It’s nearly impossible as written for Nick to be as smarmy and out for no good as the character should be presented, something somehow Sydney Chaplin persuasively aced way back in 1964 when the musical debuted but no one I have ever seen play the role since has managed to execute.

I was excited to see Fierstein was revitalizing the musical’s dated book and it’s not hard to potentially pick out when his signature humor surfaces, as when Fanny realizes how limiting her physical appearance might be in establishing her career and sincerely laments to Eddie, “Do you think beautiful girls will stay in style forever?” or when she revels in her first standing ovation even though it’s from one single guy in the balcony wearing a trenchcoat: “Today a trenchcoat, tomorrow wearing pants!”

I’ve never done Funny Girl and am not an expert on the script so I could be wrong, but I’m purdy sure those lines are part of what Fierstein brought to the party, but I wish it could have been more. Making Arnstein a role that could be less raffish and debonair could deliver a more captivating musical and might even save the second act from obliterating the excitement and promise of the first.

Still, this splashy new mounting of Funny Girl is a grand effort all around and the introduction to the enormous gifts of Katerina McCrimmon in what could have been yet another imitation of the first now-iconic performer to create the role, makes it something not to miss. Without a doubt, just like the day in 1908 when the 16-year-old Fanny Brice dropped out of school to begin working in a burlesque revue, a star is definitely born here.

THROUGH APR. 28: Ahmanson Theatre, 135 N. Grand Av., LA. 213.628.2772 or CenterTheatreGroup.org

Just for Us  

Photo courtesy of Center Theatre Group

Mark Taper Forum

Standup comedian Alex Edelman possesses one of the most distinct and unique voices to emerge on the scene since the late Robin Williams.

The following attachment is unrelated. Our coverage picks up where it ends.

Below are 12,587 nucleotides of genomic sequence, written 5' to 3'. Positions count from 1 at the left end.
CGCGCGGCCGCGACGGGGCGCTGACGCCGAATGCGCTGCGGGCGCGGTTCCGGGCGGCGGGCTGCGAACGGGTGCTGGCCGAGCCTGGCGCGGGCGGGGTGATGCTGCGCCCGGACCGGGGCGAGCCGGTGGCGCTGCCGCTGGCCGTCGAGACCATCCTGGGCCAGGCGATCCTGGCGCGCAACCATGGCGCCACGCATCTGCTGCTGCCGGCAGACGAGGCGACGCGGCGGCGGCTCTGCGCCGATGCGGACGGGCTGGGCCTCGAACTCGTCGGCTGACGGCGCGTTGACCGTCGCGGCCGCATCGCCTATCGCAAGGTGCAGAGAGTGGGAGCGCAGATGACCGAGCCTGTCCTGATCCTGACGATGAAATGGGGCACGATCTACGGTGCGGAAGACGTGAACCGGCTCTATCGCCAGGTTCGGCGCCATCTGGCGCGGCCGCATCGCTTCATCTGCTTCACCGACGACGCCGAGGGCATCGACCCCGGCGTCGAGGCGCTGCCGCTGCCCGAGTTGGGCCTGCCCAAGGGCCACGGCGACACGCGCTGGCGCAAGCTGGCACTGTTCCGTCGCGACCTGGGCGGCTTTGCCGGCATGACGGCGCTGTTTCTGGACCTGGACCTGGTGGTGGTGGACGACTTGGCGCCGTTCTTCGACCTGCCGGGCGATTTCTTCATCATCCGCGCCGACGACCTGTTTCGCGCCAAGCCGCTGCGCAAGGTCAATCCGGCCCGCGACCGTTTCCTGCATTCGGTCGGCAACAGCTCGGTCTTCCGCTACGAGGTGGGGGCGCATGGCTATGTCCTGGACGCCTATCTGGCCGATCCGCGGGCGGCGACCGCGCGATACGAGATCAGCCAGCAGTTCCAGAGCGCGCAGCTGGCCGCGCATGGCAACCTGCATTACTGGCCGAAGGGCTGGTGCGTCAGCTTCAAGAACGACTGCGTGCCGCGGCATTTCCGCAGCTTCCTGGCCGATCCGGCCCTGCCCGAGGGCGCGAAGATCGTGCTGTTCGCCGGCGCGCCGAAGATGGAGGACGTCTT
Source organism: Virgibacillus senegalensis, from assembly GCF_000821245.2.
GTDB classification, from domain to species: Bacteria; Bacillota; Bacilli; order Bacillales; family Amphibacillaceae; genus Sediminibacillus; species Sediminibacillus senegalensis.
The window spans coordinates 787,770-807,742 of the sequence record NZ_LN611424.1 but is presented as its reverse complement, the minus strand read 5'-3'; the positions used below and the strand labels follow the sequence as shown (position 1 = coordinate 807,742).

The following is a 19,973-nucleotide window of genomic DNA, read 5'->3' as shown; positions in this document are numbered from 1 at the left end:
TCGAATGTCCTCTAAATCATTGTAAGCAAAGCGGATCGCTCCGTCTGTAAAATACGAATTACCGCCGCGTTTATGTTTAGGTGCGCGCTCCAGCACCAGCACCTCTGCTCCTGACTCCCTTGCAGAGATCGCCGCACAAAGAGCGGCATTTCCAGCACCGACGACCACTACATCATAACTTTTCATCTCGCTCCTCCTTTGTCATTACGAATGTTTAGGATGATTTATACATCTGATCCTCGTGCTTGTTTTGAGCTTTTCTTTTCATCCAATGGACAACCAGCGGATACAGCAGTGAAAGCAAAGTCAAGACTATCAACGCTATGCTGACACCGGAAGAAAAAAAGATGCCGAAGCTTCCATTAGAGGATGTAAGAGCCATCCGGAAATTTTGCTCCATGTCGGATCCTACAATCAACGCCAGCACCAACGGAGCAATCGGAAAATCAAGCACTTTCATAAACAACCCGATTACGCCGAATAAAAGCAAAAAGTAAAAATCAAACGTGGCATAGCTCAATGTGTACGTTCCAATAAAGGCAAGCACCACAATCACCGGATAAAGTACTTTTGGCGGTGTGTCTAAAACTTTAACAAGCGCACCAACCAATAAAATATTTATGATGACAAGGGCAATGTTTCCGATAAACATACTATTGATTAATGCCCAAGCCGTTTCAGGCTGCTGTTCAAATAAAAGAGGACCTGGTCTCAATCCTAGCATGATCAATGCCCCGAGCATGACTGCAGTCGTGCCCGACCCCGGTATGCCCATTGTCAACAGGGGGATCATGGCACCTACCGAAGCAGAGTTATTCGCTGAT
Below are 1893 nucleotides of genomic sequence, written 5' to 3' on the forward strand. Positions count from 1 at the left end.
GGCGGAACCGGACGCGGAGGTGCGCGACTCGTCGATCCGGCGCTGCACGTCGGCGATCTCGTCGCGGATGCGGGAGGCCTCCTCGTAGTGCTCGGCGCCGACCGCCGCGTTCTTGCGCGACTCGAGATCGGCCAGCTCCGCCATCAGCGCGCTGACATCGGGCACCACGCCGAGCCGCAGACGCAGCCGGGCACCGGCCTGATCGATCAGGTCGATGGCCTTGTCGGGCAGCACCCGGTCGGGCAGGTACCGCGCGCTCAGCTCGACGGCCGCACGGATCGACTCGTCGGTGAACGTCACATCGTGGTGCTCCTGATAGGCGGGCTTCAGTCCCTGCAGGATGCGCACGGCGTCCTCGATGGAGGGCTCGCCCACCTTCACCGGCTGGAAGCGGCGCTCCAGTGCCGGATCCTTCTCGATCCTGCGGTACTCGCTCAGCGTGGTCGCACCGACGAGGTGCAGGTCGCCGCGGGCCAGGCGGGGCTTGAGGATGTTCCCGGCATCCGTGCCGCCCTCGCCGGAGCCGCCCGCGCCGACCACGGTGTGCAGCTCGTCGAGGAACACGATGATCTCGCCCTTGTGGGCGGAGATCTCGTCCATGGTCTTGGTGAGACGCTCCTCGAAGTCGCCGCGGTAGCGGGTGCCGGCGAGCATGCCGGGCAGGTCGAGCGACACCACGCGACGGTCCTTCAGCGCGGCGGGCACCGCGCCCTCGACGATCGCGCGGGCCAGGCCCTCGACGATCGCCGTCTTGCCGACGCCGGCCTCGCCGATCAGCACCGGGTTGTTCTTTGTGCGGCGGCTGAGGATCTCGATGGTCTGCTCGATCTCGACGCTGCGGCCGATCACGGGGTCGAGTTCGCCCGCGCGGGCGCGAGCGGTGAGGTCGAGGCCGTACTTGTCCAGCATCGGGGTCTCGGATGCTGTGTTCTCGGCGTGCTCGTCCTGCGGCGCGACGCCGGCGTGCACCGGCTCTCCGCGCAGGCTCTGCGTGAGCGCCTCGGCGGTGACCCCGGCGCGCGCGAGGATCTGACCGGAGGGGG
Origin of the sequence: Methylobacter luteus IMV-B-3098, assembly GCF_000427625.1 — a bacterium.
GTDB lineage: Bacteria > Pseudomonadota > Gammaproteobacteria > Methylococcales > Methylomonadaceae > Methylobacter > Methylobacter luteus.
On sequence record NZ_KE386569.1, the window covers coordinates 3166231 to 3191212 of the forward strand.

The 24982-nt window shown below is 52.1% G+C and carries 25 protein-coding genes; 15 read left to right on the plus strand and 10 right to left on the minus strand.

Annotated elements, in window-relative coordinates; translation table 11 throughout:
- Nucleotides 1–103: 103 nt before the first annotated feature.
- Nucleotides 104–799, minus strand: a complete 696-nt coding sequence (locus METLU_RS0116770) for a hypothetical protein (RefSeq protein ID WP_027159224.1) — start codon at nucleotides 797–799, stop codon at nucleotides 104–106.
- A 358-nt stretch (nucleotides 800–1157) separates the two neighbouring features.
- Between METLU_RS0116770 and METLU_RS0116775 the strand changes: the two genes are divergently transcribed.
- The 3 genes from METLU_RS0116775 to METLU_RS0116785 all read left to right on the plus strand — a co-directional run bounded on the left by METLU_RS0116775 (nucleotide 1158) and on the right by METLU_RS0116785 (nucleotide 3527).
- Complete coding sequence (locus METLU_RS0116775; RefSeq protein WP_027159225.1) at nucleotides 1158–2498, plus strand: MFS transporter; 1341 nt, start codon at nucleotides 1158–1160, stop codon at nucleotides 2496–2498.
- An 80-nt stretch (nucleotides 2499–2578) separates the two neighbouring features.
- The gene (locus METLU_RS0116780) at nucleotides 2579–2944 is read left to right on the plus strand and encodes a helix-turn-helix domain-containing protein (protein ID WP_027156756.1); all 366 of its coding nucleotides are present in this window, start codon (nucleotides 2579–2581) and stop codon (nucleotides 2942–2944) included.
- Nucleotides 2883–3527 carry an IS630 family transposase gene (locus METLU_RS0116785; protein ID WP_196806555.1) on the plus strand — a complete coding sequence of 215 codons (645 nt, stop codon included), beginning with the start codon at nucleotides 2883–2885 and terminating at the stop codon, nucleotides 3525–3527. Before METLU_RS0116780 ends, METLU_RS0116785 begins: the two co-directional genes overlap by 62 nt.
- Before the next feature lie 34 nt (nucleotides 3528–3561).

Last November in the special engagement in the shuttered Mark Taper Forum, his hilarious and perfectly timed Obie-winning Just for Us became the recipient of my annual TicketHolder Solo Performance Award for 2023. Thankfully, after post-New York engagements in London,  Edinburgh, Melbourne, DC, and Boston, Edelman returned for a too-brief encore back at the Taper and his celebrated solo show lost none of its humor—nor its message.

There were serious discussions about postponing the LA resident’s two-week run last Fall considering the tensions and humanitarian horrors weighing on everyone’s mind right now, Edelman admitted at the start on his opening night here. “Lucky me,” he quips with more than a soupçon of sardonicism.

Still, the words of John Updike, who once noted that “sometimes the work you do can find itself in conversation with the times you live in,” helped Edelman and CTG to decide to move forward.

See, as a secular Jew, most of Edelman’s humor revolves around his upbringing in a very conservative family in Boston, a place where rampant racism while he was growing up was the norm and being anything but white for anyone wasn’t easy there “between the 15th century and 1981.”

Raised in a particularly ethnic and racially-intolerant area of Boston (“called Boston,” he adds), his family worked hard to help their three sons understand the history of their ancestral struggles, but not without also teaching empathy. This was something that led his mother, despite his father’s vehement objections, to one year create a Christmas celebration for a non-Jewish friend left alone in the world that opened Edelman’s young mind to a whole new set of traditions he never knew existed.

This is perhaps what first fostered his curiosity that one day, during his time living in Manhattan, made him decide to take his inquisitiveness one step too far. When he found a string of antisemitic rants crowding his social media feed after a post meant to promote the opposite reaction, he decided to accept an invitation inviting new members to attend a white supremacist “nerf nazi” support group meeting.

Despite a good friend’s dire warning that he might be taking his life in his hands, Edelman decided to head to the event—not in “Arkanssippi,” mind you, but in Queens, New York.

I personally identified with his need to understand why he was hated without much basis besides blame for the death of a fantasy deity over 2,000 years ago, although for me, as someone growing up with a small Danish nose and a shock of blond hair, I was privy to many ugly comments made against Jews in my presence that as a kid always encouraged the scrappy side of me to raise an index finger and say, “Excuse me, but…”

In its first run here, Edelman’s bravery humbled me, especially after I had made the decision last October, as global conflicts escalated and university campuses revealed their long-suppressed bigotry, to leave my ever-present Star of David pendant at home in a drawer while traveling to teach in Spain. I decided I liked my head right where it sits, you see.